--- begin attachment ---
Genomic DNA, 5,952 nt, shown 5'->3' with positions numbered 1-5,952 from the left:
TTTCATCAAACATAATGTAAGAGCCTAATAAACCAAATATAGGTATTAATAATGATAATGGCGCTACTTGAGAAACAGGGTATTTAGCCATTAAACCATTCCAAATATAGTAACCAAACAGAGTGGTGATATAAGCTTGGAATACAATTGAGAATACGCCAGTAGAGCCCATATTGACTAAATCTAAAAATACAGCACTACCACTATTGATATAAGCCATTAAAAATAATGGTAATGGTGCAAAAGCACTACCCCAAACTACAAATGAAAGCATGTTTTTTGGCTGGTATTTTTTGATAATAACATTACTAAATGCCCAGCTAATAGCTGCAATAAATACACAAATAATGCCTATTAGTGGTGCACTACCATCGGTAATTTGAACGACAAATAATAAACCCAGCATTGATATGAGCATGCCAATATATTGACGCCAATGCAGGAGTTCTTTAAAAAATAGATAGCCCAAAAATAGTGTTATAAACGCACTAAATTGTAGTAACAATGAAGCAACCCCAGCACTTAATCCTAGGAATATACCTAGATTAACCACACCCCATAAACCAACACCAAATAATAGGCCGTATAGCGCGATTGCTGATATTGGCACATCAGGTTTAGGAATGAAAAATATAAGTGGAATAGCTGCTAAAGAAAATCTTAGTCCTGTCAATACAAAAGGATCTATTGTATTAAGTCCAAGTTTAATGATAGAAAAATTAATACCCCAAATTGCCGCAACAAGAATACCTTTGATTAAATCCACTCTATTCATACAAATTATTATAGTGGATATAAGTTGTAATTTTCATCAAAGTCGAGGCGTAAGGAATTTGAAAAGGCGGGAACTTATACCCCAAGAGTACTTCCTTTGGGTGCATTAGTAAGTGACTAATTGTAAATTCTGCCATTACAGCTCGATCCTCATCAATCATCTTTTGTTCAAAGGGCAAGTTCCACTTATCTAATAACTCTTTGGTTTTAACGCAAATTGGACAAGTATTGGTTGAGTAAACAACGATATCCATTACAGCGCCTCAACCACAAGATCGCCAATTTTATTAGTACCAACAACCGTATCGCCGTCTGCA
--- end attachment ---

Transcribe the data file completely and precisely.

Genomic DNA, 5,952 nt, shown 5'->3' with positions numbered 1-5,952 from the left:
TTTCATCAAACATAATGTAAGAGCCTAATAAACCAAATATAGGTATTAATAATGATAATGGCGCTACTTGAGAAACAGGGTATTTAGCCATTAAACCATTCCAAATATAGTAACCAAACAGAGTGGTGATATAAGCTTGGAATACAATTGAGAATACGCCAGTAGAGCCCATATTGACTAAATCTAAAAATACAGCACTACCACTATTGATATAAGCCATTAAAAATAATGGTAATGGTGCAAAAGCACTACCCCAAACTACAAATGAAAGCATGTTTTTTGGCTGGTATTTTTTGATAATAACATTACTAAATGCCCAGCTAATAGCTGCAATAAATACACAAATAATGCCTATTAGTGGTGCACTACCATCGGTAATTTGAACGACAAATAATAAACCCAGCATTGATATGAGCATGCCAATATATTGACGCCAATGCAGGAGTTCTTTAAAAAATAGATAGCCCAAAAATAGTGTTATAAACGCACTAAATTGTAGTAACAATGAAGCAACCCCAGCACTTAATCCTAGGAATATACCTAGATTAACCACACCCCATAAACCAACACCAAATAATAGGCCGTATAGCGCGATTGCTGATATTGGCACATCAGGTTTAGGAATGAAAAATATAAGTGGAATAGCTGCTAAAGAAAATCTTAGTCCTGTCAATACAAAAGGATCTATTGTATTAAGTCCAAGTTTAATGATAGAAAAATTAATACCCCAAATTGCCGCAACAAGAATACCTTTGATTAAATCCACTCTATTCATACAAATTATTATAGTGGATATAAGTTGTAATTTTCATCAAAGTCGAGGCGTAAGGAATTTGAAAAGGCGGGAACTTATACCCCAAGAGTACTTCCTTTGGGTGCATTAGTAAGTGACTAATTGTAAATTCTGCCATTACAGCTCGATCCTCATCAATCATCTTTTGTTCAAAGGGCAAGTTCCACTTATCTAATAACTCTTTGGTTTTAACGCAAATTGGACAAGTATTGGTTGAGTAAACAACGATATCCATTACAGCGCCTCAACCACAAGATCGCCAATTTTATTAGTACCAACAACCGTATCGCCGTCTGCA